In conjunction with all of the foregoing, it is important to be familiar with the guidelines and structure of country-specific laws that govern bribery and corruption. Similarly, the securing of licenses or permits and certain taxation issues in high-risk regions such as China, Africa, and Brazil can significantly affect a transaction.

If during due diligence the acquirer uncovers potential violations of anticorruption laws, next steps may involve conducting an internal investigation, requesting self-disclosure, ordering a renegotiation, or establishing future compliance-monitoring procedures. An investigation may be critical to determine the prevalence and magnitude of any issues prior to closing. As part of that process, it is vital to examine the target’s books and records and conduct interviews with frontline staff and key employees. The results of such an investigation may dictate whether the completion of the transaction might get delayed, whether the transaction’s terms need revision, or whether elevated risk levels might lead to termination of the deal. 

Limitations on due diligence

Due diligence may not eliminate an acquiring company’s liability. An effective due diligence review may include requests for documents and information related to the target’s anticorruption policies, government contracts, and use of third parties. The acquirer should also evaluate the effectiveness of controls in main business areas that interact with government officials through transactional testing around key activities and government touch points. Once such information has been collected and reviewed, the acquiring company can determine whether further examination of the target’s business practices, risks, and controls is required.

In conjunction with all of the foregoing, it is important to be familiar with the guidelines and structure of country-specific laws that govern bribery and corruption. Similarly, the securing of licenses or permits and certain taxation issues in high-risk regions such as China, Africa, and Brazil can significantly affect a transaction.

If during due diligence the acquirer uncovers potential violations of anticorruption laws, next steps may involve conducting an internal investigation, requesting self-disclosure, ordering a renegotiation, or establishing future compliance-monitoring procedures. An investigation may be critical to determine the prevalence and magnitude of any issues prior to closing. As part of that process, it is vital to examine the target’s books and records and conduct interviews with frontline staff and key employees. The results of such an investigation may dictate whether the completion of the transaction might get delayed, whether the transaction’s terms need revision, or whether elevated risk levels might lead to termination of the deal.

To be sure, FCPA risk can affect deal price or structure. A potential issue might delay the completion of a transaction—or terminate it entirely. If a transaction presses ahead, FCPA risk may need to be handled during postclosing integration. For example, it may be important to learn how licenses were obtained and maintained, how key contracts were procured, and how local tax requirements, which are usually complex, will be met.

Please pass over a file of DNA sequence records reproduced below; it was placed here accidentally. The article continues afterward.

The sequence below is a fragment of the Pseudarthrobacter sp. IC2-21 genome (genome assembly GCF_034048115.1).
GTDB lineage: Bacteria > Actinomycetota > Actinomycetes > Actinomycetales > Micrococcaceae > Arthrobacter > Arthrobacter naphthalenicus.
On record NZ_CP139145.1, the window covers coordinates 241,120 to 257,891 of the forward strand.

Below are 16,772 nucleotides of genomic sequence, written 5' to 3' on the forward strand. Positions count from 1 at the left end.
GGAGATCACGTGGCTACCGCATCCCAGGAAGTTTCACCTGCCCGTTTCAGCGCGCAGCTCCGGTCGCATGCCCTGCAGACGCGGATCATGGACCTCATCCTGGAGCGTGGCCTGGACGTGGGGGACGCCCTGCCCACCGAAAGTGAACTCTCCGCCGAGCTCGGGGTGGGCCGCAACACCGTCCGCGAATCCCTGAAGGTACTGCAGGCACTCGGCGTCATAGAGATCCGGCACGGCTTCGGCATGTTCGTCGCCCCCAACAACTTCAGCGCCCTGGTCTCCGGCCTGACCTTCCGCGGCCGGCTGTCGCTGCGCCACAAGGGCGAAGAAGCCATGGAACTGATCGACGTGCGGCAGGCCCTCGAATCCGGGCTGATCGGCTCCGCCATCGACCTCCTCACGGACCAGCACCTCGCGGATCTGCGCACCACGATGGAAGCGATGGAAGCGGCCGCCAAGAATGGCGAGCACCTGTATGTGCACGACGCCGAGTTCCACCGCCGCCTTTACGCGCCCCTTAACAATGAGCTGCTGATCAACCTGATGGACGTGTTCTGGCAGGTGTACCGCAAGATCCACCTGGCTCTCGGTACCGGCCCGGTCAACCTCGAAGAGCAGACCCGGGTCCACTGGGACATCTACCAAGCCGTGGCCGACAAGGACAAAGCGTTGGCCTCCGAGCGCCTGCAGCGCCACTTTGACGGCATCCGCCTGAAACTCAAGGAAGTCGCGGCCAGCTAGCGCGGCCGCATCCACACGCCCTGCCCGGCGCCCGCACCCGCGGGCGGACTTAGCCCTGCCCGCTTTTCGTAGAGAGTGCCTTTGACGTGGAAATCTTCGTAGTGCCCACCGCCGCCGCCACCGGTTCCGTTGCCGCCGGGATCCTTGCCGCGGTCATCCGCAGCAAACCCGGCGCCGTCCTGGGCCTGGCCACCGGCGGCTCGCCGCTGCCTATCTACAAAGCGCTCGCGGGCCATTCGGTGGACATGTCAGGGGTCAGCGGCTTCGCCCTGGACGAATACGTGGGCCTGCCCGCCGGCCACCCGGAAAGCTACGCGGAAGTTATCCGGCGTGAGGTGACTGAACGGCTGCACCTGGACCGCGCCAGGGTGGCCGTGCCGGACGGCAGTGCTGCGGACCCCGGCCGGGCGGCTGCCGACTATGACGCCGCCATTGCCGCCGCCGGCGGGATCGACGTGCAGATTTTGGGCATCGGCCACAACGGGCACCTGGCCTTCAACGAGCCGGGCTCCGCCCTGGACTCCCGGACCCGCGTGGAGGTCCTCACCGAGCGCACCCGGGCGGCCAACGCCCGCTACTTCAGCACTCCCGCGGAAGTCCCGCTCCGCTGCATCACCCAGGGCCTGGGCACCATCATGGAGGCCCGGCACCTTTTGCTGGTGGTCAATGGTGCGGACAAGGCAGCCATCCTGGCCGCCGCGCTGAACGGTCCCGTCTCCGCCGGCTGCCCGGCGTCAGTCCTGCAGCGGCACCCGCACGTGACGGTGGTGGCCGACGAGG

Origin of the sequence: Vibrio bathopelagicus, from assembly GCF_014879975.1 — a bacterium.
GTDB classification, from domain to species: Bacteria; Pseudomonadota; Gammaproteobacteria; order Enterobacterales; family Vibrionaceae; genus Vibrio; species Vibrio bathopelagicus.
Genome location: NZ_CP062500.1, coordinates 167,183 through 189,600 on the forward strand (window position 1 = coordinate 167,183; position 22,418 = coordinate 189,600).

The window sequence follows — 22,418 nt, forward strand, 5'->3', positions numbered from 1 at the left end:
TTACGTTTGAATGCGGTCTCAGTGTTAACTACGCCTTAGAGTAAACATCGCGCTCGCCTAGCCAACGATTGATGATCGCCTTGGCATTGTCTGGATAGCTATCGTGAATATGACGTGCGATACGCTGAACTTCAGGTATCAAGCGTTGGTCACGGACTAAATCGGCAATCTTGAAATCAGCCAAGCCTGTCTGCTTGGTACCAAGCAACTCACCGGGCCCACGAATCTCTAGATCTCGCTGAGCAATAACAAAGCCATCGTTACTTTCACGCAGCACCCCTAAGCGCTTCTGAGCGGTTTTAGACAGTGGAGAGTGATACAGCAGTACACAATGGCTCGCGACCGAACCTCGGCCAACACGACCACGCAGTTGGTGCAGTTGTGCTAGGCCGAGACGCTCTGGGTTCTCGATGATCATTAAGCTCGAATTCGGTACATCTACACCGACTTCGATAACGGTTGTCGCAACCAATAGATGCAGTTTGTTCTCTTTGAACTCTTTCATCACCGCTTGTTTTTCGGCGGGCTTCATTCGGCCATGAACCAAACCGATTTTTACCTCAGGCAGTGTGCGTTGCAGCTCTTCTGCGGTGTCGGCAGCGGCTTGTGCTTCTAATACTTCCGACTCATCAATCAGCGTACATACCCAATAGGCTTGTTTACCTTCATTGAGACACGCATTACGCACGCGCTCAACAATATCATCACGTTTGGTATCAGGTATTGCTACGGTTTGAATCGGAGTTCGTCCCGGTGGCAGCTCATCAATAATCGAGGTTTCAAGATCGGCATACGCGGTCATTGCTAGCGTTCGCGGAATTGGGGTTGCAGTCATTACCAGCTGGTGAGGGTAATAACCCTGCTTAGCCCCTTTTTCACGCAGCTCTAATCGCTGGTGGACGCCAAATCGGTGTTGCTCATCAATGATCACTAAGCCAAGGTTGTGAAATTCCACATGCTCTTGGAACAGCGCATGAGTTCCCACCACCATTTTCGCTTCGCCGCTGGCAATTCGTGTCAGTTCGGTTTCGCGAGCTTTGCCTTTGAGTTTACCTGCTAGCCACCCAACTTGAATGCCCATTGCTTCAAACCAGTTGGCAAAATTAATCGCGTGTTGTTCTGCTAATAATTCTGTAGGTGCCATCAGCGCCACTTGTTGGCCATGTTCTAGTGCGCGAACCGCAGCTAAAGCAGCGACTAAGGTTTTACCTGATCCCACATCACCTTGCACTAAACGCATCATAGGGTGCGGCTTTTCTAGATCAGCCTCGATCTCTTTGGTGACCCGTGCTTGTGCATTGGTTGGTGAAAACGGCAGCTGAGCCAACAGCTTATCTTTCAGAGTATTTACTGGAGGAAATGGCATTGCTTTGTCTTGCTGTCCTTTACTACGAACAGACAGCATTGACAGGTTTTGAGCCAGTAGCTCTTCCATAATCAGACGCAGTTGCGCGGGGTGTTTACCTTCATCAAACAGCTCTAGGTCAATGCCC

Postclosing considerations

Once a transaction closes, the acquiring company may need to implement a compliance program or modify the existing program so as to address corruption issues. If so, the program should establish compliance program measures and obligations of the target company’s management to mitigate the risk of corrupt activity and related transactions. The program should establish proactive measures that can enable the acquirer to identify and manage related risks. And the program should include policies and procedures, employee training, and reporting mechanisms for reporting alleged misconduct, such as by way of a whistle-blower hotline or other hotlines. It’s also important that the company establish requirements related to the oversight of third parties such as business partners and agents. Such oversight can better prepare an acquiring company for future risk—and it may also increase company value.

Conclusion

Acquisitions in high-growth regions worldwide can represent significant growth opportunities and access to new markets, but they may also precipitate regulatory and business risk. Such risks may damage an acquiring company’s profitability or reputation or result in lengthy and costly investigations that disrupt management from conducting business. Entities that account for transaction risk by performing due diligence and risk assessments may become positioned to execute transactions and preserve the values of the targets. Regardless, it is important that buyers consider potential exit strategies as well, because the risk of inheriting a problem—and the costs associated with its remediation—may render a deal too risky to pursue.